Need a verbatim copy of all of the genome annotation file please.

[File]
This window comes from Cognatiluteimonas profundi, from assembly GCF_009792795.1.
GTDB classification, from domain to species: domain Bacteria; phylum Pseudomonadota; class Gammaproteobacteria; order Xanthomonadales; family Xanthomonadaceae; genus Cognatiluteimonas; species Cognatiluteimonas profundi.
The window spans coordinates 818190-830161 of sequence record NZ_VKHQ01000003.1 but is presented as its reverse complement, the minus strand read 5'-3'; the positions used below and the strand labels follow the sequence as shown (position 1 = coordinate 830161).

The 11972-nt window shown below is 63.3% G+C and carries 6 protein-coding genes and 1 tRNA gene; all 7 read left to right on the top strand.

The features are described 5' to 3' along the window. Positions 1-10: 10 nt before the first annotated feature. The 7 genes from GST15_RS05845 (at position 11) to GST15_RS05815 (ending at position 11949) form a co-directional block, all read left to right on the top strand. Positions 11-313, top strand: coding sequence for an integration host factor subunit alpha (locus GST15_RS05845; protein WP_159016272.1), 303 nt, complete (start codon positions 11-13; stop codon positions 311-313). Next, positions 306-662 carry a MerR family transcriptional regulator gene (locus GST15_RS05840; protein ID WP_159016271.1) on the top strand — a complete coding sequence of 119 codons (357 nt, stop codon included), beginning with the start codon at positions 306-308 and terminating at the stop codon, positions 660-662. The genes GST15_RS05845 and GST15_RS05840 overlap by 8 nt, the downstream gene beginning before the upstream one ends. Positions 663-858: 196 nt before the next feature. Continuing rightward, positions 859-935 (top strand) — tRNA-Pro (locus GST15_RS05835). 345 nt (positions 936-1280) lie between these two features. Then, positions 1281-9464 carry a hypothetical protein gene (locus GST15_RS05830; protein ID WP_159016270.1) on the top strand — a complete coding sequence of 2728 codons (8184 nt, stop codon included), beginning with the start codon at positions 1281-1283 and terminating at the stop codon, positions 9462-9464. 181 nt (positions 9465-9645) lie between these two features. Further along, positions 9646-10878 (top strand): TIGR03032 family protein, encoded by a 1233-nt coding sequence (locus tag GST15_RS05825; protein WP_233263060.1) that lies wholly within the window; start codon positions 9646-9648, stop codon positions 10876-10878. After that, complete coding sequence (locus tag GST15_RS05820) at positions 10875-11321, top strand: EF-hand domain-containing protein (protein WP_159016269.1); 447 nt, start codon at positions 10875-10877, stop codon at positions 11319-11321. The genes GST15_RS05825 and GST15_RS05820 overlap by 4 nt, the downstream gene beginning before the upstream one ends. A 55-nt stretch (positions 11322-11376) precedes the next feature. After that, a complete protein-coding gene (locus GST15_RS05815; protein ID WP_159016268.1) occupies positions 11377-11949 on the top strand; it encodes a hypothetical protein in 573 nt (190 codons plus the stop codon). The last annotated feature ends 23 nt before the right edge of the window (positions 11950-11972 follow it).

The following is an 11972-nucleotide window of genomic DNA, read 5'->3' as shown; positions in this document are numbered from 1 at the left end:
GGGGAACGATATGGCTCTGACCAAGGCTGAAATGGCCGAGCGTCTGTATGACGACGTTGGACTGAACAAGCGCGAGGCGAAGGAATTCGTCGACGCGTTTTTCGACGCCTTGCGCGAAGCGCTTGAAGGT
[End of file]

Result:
This window comes from Cognatiluteimonas profundi, from assembly GCF_009792795.1.
GTDB classification, from domain to species: domain Bacteria; phylum Pseudomonadota; class Gammaproteobacteria; order Xanthomonadales; family Xanthomonadaceae; genus Cognatiluteimonas; species Cognatiluteimonas profundi.
The window spans coordinates 818190-830161 of sequence record NZ_VKHQ01000003.1 but is presented as its reverse complement, the minus strand read 5'-3'; the positions used below and the strand labels follow the sequence as shown (position 1 = coordinate 830161).

The 11972-nt window shown below is 63.3% G+C and carries 6 protein-coding genes and 1 tRNA gene; all 7 read left to right on the top strand.

The features are described 5' to 3' along the window. Positions 1-10: 10 nt before the first annotated feature. The 7 genes from GST15_RS05845 (at position 11) to GST15_RS05815 (ending at position 11949) form a co-directional block, all read left to right on the top strand. Positions 11-313, top strand: coding sequence for an integration host factor subunit alpha (locus GST15_RS05845; protein WP_159016272.1), 303 nt, complete (start codon positions 11-13; stop codon positions 311-313). Next, positions 306-662 carry a MerR family transcriptional regulator gene (locus GST15_RS05840; protein ID WP_159016271.1) on the top strand — a complete coding sequence of 119 codons (357 nt, stop codon included), beginning with the start codon at positions 306-308 and terminating at the stop codon, positions 660-662. The genes GST15_RS05845 and GST15_RS05840 overlap by 8 nt, the downstream gene beginning before the upstream one ends. Positions 663-858: 196 nt before the next feature. Continuing rightward, positions 859-935 (top strand) — tRNA-Pro (locus GST15_RS05835). 345 nt (positions 936-1280) lie between these two features. Then, positions 1281-9464 carry a hypothetical protein gene (locus GST15_RS05830; protein ID WP_159016270.1) on the top strand — a complete coding sequence of 2728 codons (8184 nt, stop codon included), beginning with the start codon at positions 1281-1283 and terminating at the stop codon, positions 9462-9464. 181 nt (positions 9465-9645) lie between these two features. Further along, positions 9646-10878 (top strand): TIGR03032 family protein, encoded by a 1233-nt coding sequence (locus tag GST15_RS05825; protein WP_233263060.1) that lies wholly within the window; start codon positions 9646-9648, stop codon positions 10876-10878. After that, complete coding sequence (locus tag GST15_RS05820) at positions 10875-11321, top strand: EF-hand domain-containing protein (protein WP_159016269.1); 447 nt, start codon at positions 10875-10877, stop codon at positions 11319-11321. The genes GST15_RS05825 and GST15_RS05820 overlap by 4 nt, the downstream gene beginning before the upstream one ends. A 55-nt stretch (positions 11322-11376) precedes the next feature. After that, a complete protein-coding gene (locus GST15_RS05815; protein ID WP_159016268.1) occupies positions 11377-11949 on the top strand; it encodes a hypothetical protein in 573 nt (190 codons plus the stop codon). The last annotated feature ends 23 nt before the right edge of the window (positions 11950-11972 follow it).

The following is an 11972-nucleotide window of genomic DNA, read 5'->3' as shown; positions in this document are numbered from 1 at the left end:
GGGGAACGATATGGCTCTGACCAAGGCTGAAATGGCCGAGCGTCTGTATGACGACGTTGGACTGAACAAGCGCGAGGCGAAGGAATTCGTCGACGCGTTTTTCGACGCCTTGCGCGAAGCGCTTGAAGGT